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The California Association of REALTORS® (C.A.R.) announced on Wednesday that it received a letter from the California Franchise Tax Board (FTB), obtained by Board of Equalization member George Runner, clarifying that California families who have lost their home in a short sale are not subject to state income tax liability on debt forgiveness “phantom income” they never received in a short sale.

Last month, in a letter to California Senator Barbara Boxer, the Internal Revenue Service (IRS) recognized that the debt written off in a short sale does not constitute recourse debt under California law, and thus does not create so-called “cancellation of debt” income to the underwater home seller for federal income tax purposes. Following the IRS’s clarification, C.A.R. sought a similar ruling by the California FTB. With the FTB’s clarification, underwater home sellers are now assured that they are not subject to state income tax liability, rescuing tens of thousands of distressed home sellers from California tax liability for debt written off by lenders in short sales.

“We are pleased with the recent clarifications issued by the IRS and the California Franchise Tax Board, which protect distressed homeowners from debt relief income tax associated with a short sale in California,” said C.A.R. President Kevin Brown. “We would like to thank Senator Boxer and BOE member Runner for their leadership in obtaining this guidance from the IRS and FTB. Distressed California homeowners can now avoid foreclosure or bankruptcy and can opt for a short sale instead, without incurring federal and state tax liability, even after the Mortgage Forgiveness Debt Relief Act of 2007 expires at the end of this year.”

One of the major successes Congress reached in the “fiscal cliff” negotiations at the end of 2012 was the extension of the Mortgage Forgiveness Debt Relief Act for another year. The measure will continue to exempt from taxation mortgage debt that is forgiven when homeowners and their mortgage lenders negotiate a short sale, loan modification (including any principal reduction) or foreclosure.

While debt relief had been extended at the federal level, the state exemption expired at the end of 2012. In order to conform state law to the federal law that recently passed extending mortgage debt forgiveness, C.A.R. sponsored Senate Bill 30 (Calderon, D-Montebello) so California homeowners on the brink of foreclosure could get much-needed debt relief. That measure has stalled at the state level.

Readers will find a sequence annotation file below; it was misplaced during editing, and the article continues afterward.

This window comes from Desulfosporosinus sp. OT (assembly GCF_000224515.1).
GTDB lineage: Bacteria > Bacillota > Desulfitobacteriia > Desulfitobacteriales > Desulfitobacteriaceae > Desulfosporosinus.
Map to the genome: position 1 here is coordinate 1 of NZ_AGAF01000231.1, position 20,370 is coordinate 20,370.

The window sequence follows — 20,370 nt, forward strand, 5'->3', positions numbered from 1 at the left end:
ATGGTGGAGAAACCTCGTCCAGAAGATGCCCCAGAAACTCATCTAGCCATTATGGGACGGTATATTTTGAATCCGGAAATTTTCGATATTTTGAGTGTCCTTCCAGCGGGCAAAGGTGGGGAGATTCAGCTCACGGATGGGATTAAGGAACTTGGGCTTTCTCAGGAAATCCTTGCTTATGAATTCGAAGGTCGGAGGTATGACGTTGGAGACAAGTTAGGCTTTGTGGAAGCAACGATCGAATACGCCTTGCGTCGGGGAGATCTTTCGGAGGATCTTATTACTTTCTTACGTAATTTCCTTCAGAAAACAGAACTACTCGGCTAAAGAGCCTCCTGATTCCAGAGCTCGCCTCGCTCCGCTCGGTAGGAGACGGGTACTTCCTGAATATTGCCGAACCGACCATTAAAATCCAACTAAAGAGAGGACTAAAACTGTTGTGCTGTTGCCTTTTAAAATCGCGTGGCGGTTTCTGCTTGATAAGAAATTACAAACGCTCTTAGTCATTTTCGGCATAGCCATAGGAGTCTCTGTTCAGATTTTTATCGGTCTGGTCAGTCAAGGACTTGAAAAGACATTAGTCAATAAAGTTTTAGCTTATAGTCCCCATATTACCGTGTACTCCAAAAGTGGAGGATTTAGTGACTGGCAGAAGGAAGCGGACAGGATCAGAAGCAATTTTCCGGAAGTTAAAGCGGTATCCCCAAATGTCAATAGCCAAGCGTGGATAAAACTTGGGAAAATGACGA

“Senator Boxer’s request to the IRS to provide guidance on whether mortgage debt forgiveness in a lender-approved short sale would be taxable and the subsequent rulings by the IRS and California FTB help clarify the state income tax status of distressed home sellers in California. Many have been worried about it and have contacted our association seeking clarification. We are glad the issue has been resolved,” said Carolyn Miller, president of the Silicon Valley Association of REALTORS® (SILVAR).

California Association of REALTORS® President Kevin Brown announced this morning the successful outcome of C.A.R.’s work with U.S. Senator Barbara Boxer (D-CA) to protect distressed homeowners from debt relief income tax associated with a short sale in California. As part of this effort, Senator Boxer requested the Internal Revenue Service (IRS) to provide guidance on whether mortgage debt forgiveness in a lender-approved short sale would be taxable income under federal law, given California’s recent non-recourse laws for short sales, which were hard fought victories by C.A.R.

The IRS has clarified in a letter that California’s troubled homeowners who sell their homes in a short sale are not subject to federal income tax liability on “phantom income” they never received. The IRS recognizes that the debt written off in a short sale does not constitute recourse debt under California law, and thus does not create so-called “cancellation of debt” income to the underwater home seller for federal income tax purposes. This clarification rescues tens of thousands of distressed home sellers from personal liability upon expiration of the Mortgage Forgiveness Debt Relief Act of 2007 on December 31, 2013.

C.A.R. is seeking a similar ruling from the California Franchise Tax Board (FTB), which has been awaiting the IRS action. C.A.R. anticipates the FTB will act promptly. Short sales may raise other tax issues and, as always, homeowners should speak with their tax professional regarding the tax consequences of a short sale.

November 2020
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